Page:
There hasn't been a new, great Christmas song for years. Novelty records and the John Lewis Christmas advert song simply don't count.
The glorious eighties, decade of The Pogues: Fairytale in New York, Wham: Last Christmas, the granddaddy of Charity Christmas tunes 'Do They Know It's Christmas?' and, erm, Cliff's Mistletoe and Wine is thirty years ago now. All we've had since is a yearly outing from Michael Buble covering Sinatra's back catalogue while dressed as Santa. And that Mr Blobby song that an entire nation has since denied purchasing despite it spending three weeks at Number 1 in 1993. You can't really imagine today's songwriters (except perhaps Sir Gary of Barlow) writing a Christmas song that will enable early retirement from the royalties alone, spending the rest of their days living out the 'About A Boy' dream (see: Mel 'Christmas Song' Torme and Irving 'White Christmas' Berlin).
As I heard my eighteenth rendition of Slade in two hours of battling the hordes on Oxford Street last weekend I rued the lack of new Christmas songs. It was getting to the stage where I was needing a good glug of Christmas 'spirit' otherwise I planned to track down the plug and yank it out of the wall in the manner of over-enthusiastically pulling a Christmas cracker after too much Egg Nog.
A new song might just give humankind a little break for one year from Wizzard et al shouting about how much they wish it could be Christmas EVERY DAY. To this end and sustained by a giant loaf of Stollen, I've spent the entire evening listening to "Now...That's What I Call Christmas" (on repeat) to figure out exactly what does make a good Christmas song. X Factor contestants of the future take note.
Six and half hours later I can conclude that a hit Christmas song involves a catchy tune, sentimentality combined with a slight bittersweet edge and lots and lots of jangling sleigh bells.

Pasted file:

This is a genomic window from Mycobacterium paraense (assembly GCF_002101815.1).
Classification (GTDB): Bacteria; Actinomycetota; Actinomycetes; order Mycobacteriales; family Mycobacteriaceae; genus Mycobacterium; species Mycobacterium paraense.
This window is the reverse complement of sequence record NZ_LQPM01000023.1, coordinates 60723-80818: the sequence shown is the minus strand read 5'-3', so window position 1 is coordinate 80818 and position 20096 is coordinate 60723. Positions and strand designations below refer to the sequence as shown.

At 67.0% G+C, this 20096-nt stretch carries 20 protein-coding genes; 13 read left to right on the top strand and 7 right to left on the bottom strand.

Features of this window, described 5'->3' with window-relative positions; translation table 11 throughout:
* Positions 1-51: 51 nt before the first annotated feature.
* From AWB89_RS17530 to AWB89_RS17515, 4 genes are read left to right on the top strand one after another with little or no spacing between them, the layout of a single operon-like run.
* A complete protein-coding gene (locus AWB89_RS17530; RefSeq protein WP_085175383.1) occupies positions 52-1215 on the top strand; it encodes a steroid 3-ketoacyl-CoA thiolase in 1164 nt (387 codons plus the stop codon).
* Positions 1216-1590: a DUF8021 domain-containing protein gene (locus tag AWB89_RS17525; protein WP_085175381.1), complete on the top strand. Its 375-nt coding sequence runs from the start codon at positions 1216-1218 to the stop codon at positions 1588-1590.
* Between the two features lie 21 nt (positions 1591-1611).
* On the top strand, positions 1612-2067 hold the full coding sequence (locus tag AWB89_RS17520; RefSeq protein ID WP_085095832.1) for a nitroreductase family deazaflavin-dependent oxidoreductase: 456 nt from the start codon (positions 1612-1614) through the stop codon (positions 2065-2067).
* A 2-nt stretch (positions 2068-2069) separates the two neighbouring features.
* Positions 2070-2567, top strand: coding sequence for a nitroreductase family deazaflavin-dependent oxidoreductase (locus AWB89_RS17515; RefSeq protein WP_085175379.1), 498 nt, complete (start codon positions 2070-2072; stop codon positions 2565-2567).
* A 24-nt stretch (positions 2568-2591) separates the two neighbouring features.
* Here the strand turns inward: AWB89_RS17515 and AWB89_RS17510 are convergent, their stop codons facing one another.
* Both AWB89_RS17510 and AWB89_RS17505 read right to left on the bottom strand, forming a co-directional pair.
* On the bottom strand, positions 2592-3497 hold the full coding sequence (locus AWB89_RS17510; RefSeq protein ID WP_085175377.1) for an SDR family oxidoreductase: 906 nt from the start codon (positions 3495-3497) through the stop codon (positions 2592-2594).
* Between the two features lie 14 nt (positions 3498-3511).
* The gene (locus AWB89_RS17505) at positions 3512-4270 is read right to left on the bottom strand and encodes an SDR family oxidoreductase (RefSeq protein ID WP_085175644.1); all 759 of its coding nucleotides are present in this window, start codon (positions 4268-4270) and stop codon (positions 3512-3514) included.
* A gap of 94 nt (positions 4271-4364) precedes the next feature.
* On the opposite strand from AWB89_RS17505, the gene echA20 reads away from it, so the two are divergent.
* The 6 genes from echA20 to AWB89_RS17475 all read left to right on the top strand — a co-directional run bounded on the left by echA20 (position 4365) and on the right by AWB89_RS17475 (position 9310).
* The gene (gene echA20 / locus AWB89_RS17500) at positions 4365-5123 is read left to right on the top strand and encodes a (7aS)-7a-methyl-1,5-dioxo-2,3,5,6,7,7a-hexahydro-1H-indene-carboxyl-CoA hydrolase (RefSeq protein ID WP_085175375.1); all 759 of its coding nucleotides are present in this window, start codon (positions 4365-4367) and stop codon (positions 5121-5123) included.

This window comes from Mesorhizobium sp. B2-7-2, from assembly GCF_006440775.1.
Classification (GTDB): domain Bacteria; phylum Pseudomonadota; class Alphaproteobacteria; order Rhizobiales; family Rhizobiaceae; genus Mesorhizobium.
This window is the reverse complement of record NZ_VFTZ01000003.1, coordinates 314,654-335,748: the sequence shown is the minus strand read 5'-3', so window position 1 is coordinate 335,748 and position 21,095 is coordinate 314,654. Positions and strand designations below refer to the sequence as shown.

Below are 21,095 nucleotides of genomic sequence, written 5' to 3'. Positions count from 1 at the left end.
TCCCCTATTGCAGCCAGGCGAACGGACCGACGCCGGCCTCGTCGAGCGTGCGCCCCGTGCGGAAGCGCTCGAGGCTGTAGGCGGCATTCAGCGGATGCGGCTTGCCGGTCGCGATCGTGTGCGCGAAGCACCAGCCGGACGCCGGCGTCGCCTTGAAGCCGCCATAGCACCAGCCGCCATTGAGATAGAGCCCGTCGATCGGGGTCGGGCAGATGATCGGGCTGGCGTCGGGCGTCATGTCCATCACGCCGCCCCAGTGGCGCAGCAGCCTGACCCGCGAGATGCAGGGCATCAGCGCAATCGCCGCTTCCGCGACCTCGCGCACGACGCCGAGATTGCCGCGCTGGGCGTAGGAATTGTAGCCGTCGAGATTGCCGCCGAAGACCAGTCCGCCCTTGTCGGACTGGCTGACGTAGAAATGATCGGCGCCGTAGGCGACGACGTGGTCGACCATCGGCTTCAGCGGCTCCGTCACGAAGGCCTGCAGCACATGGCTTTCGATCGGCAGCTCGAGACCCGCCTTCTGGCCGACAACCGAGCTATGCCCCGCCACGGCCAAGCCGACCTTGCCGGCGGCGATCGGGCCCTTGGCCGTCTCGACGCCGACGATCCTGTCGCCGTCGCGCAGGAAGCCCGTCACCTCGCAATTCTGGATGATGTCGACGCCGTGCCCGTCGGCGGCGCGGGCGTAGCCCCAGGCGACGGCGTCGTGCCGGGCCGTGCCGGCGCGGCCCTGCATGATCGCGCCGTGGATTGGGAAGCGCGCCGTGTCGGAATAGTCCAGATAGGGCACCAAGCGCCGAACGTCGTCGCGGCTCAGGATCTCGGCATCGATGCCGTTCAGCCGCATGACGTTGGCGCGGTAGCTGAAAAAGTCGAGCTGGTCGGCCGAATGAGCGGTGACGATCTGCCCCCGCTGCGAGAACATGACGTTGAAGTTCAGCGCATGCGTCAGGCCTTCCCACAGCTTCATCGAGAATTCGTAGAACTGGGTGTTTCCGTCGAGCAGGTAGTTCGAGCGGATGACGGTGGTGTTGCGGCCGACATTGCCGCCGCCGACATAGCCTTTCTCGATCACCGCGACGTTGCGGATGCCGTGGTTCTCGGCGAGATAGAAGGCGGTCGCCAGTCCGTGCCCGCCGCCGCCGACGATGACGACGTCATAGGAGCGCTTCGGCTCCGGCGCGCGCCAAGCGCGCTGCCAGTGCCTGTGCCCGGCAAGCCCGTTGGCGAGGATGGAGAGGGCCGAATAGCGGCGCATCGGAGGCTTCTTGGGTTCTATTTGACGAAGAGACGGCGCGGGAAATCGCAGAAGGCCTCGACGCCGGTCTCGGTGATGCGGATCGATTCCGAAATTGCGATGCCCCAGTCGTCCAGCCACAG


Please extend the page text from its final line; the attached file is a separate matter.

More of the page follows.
But then I realised I was being a bit Scrooge-y. After all Christmas songs are just like the festivities themselves. All about tradition. So, embracing thirty years of naff Christmas songs, this Mince Pie Wreath was baked while doing my best Mariah impression and singing into my spatula-mic to 'All is Want For Christmas Is Youuuuuuuuuu'
Mince Pie Wreath
200g ready-rolled puff pastry sheet
1 tbsp brandy
1 medium egg, beaten
25g flaked toasted almonds
25g dried cranberries
Grated zest of 1 orange
3 tbsp icing sugar
1. Preheat the oven to 200°C/fan180°C/gas 6. Unroll the pastry sheet on a lightly floured surface. Stir the brandy into the mincemeat
2. Spread the mincemeat over the pastry sheet, leaving a 2cm border.
3. Starting from the longer edge of the pastry sheet, roll into a swiss roll/ sausage shape. Brush with beaten egg. Cut into 2-3cm thick rounds and form a circular wreath on a baking sheet, overlapping each round. Chill for 20 minutes.
4. Remove from the fridge and brush any exposed edges with the remainder of the egg wash. Scatter with the almonds, cranberries and zest. Bake for 20-25 minutes until golden brown and puffed. Carefully remove to a wire rack to cool a little.
5. Mix the icing sugar with a little water to make a smooth icing, then drizzle over the wreath. Serve warm or once cooled.
- This was inspired by a recipe I spotted in Delicious magazine
- This is such a lovely recipe with a festive twist on the classic mince pie that makes a stunning Christmas centrepiece
- What are your favourite Christmas songs to bake along to?